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J Acoust Soc Am. 2006 Jan;119(1):575-81.

Differentiation of speech and nonspeech processing within primary auditory cortex.

Author information

1
Haskins Laboratories, 300 George Street, New Haven, Connecticut 06511, USA. whalen@haskins.yale.edu

Abstract

Primary auditory cortex (PAC), located in Heschl's gyrus (HG), is the earliest cortical level at which sounds are processed. Standard theories of speech perception assume that signal components are given a representation in PAC which are then matched to speech templates in auditory association cortex. An alternative holds that speech activates a specialized system in cortex that does not use the primitives of PAC. Functional magnetic resonance imaging revealed different brain activation patterns in listening to speech and nonspeech sounds across different levels of complexity. Sensitivity to speech was observed in association cortex, as expected. Further, activation in HG increased with increasing levels of complexity with added fundamentals for both nonspeech and speech stimuli, but only for nonspeech when separate sources (release bursts/fricative noises or their nonspeech analogs) were added. These results are consistent with the existence of a specialized speech system which bypasses more typical processes at the earliest cortical level.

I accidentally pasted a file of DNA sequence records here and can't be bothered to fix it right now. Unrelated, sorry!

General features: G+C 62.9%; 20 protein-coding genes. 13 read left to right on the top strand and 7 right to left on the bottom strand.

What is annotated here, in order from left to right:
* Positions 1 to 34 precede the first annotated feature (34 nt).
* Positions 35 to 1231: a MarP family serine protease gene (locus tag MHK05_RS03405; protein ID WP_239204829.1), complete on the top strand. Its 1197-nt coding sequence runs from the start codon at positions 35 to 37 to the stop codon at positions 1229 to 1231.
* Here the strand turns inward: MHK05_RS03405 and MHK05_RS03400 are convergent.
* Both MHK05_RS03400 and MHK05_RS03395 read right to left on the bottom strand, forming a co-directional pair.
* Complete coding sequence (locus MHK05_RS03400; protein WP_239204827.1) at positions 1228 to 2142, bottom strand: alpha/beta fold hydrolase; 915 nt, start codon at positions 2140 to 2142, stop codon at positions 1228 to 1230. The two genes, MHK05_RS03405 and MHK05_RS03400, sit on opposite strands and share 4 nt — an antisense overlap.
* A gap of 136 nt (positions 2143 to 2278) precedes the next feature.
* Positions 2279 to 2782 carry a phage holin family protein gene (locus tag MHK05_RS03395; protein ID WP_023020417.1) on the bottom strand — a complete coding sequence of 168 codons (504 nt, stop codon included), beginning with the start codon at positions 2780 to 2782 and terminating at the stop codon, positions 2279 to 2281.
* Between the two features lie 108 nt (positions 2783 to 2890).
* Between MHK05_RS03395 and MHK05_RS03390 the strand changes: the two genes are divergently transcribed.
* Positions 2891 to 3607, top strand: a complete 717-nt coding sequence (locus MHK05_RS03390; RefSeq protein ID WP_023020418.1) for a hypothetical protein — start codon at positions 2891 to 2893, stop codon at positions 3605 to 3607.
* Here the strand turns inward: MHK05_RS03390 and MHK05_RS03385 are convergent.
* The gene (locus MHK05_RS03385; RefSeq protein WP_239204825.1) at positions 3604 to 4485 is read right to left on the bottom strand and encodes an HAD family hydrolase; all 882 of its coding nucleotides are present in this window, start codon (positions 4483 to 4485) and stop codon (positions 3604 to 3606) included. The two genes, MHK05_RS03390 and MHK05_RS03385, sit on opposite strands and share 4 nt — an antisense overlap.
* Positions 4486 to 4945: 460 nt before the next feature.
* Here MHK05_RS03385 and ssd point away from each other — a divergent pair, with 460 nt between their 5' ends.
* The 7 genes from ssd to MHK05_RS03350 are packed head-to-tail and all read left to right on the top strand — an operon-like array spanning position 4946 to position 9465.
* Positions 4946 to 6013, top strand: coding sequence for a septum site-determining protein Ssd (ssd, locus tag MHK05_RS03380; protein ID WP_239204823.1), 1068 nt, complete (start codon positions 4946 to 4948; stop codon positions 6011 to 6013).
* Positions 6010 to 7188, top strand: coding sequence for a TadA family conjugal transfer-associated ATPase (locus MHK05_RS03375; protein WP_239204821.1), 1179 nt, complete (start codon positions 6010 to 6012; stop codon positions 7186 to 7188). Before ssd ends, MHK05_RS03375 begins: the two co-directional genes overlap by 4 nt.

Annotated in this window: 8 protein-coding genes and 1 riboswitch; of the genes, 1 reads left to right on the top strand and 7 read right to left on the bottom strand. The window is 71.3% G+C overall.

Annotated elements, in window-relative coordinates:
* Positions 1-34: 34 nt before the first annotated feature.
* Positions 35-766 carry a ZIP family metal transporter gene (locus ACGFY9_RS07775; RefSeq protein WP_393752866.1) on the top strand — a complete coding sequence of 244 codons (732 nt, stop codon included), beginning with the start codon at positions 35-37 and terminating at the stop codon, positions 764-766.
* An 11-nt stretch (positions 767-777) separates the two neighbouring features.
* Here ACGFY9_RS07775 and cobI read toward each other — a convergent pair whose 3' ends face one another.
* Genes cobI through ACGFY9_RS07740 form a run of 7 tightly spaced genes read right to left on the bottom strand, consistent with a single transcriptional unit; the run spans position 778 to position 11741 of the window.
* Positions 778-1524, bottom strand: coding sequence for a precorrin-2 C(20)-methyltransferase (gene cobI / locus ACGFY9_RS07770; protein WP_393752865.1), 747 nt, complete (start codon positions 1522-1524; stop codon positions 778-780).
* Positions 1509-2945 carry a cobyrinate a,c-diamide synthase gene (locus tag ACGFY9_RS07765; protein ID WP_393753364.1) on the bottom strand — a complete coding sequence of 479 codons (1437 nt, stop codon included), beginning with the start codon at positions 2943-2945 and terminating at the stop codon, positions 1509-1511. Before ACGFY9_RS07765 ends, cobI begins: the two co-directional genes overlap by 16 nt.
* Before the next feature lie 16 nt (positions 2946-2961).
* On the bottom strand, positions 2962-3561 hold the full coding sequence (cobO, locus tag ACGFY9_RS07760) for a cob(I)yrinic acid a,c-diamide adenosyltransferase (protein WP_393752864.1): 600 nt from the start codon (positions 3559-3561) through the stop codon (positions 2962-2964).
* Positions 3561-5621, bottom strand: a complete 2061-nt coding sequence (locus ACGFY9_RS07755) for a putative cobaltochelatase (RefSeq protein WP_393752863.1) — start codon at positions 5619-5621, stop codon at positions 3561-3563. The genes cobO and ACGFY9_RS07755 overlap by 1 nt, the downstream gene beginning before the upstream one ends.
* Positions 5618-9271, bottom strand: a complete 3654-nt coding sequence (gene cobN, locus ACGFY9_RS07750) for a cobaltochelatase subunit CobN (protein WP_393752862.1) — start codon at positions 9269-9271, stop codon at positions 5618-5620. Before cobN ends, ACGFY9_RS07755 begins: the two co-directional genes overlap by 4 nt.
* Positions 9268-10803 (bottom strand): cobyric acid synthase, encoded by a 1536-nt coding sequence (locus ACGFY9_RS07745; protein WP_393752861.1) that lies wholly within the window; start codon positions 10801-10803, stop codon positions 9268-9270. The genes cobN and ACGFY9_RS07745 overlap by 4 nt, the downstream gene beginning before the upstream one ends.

PMID:
16454311
DOI:
10.1121/1.2139627
[Indexed for MEDLINE]

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